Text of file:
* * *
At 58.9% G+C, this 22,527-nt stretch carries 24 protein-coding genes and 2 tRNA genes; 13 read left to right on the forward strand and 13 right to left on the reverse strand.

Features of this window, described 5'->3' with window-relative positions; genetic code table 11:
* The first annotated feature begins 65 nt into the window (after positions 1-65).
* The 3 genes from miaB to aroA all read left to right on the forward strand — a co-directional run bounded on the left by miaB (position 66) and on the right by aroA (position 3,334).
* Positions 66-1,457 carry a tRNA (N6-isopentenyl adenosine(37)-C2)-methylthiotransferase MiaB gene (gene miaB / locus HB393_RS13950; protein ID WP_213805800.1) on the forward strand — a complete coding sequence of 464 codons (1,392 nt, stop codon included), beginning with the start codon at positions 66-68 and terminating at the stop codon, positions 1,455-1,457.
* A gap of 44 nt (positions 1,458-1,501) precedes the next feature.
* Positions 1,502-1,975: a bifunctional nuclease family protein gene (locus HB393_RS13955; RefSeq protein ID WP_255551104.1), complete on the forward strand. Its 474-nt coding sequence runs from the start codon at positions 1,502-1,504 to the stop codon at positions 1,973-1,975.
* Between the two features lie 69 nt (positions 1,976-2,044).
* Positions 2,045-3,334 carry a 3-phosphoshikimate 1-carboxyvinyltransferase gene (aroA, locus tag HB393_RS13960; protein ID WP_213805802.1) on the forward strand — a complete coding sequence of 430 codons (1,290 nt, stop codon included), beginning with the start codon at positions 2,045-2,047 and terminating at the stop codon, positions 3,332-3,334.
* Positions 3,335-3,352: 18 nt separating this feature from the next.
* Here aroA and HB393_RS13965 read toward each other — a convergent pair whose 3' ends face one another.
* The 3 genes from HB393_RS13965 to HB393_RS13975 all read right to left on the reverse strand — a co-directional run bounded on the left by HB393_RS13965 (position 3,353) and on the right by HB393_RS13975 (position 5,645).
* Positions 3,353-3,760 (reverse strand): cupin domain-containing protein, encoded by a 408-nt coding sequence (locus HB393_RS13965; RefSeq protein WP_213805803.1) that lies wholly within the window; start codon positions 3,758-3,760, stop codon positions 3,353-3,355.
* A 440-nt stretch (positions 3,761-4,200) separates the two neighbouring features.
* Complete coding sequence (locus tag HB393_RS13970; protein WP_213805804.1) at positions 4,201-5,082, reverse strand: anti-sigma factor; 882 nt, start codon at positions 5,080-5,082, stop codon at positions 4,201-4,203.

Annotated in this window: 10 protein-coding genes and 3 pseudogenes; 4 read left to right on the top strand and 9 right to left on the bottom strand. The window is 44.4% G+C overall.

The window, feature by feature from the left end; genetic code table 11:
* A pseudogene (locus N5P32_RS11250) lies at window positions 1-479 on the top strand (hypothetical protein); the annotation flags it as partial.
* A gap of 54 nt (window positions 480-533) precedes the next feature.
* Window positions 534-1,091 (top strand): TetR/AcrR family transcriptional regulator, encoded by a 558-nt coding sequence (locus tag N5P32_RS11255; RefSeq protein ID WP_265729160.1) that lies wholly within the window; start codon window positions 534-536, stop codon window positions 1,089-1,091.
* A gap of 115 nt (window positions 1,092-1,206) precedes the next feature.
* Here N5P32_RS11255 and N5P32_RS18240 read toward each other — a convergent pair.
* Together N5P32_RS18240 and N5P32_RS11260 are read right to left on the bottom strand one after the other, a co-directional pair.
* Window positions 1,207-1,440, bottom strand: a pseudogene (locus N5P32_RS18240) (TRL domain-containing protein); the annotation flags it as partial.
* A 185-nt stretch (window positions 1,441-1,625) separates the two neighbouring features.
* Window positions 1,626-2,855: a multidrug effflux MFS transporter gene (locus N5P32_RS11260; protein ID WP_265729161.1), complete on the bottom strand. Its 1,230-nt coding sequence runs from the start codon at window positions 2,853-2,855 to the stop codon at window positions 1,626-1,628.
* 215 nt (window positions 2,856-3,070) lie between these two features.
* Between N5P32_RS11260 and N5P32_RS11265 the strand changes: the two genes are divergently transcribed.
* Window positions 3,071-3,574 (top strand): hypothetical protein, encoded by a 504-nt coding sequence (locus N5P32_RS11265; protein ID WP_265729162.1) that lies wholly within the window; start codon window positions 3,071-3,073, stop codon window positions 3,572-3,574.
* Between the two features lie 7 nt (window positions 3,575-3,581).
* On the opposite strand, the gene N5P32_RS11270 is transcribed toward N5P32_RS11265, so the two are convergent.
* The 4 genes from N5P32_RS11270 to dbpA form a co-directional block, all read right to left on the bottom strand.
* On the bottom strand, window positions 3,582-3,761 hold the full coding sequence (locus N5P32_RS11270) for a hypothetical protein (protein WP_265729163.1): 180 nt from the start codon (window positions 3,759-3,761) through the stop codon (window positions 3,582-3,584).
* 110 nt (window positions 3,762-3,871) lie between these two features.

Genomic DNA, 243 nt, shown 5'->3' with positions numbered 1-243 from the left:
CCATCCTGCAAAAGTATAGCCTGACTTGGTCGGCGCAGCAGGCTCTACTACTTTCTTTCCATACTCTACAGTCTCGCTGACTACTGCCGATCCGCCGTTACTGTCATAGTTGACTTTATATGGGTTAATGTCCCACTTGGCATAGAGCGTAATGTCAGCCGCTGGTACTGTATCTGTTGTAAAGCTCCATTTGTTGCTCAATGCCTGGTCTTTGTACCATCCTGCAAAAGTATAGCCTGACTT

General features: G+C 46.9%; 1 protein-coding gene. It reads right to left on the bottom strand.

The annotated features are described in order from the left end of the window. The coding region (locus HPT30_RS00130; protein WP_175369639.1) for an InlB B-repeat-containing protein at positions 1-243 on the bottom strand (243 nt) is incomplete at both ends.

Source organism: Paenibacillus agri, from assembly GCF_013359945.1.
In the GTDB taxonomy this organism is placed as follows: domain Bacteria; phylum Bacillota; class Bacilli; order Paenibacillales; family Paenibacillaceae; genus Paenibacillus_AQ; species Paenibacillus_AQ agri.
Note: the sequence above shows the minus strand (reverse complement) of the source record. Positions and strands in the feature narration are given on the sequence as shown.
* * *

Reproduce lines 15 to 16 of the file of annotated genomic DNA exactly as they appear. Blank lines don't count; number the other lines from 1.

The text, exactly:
* Complete coding sequence (locus tag HB393_RS13970; protein WP_213805804.1) at positions 4,201-5,082, reverse strand: anti-sigma factor; 882 nt, start codon at positions 5,080-5,082, stop codon at positions 4,201-4,203.

Annotated in this window: 10 protein-coding genes and 3 pseudogenes; 4 read left to right on the top strand and 9 right to left on the bottom strand. The window is 44.4% G+C overall.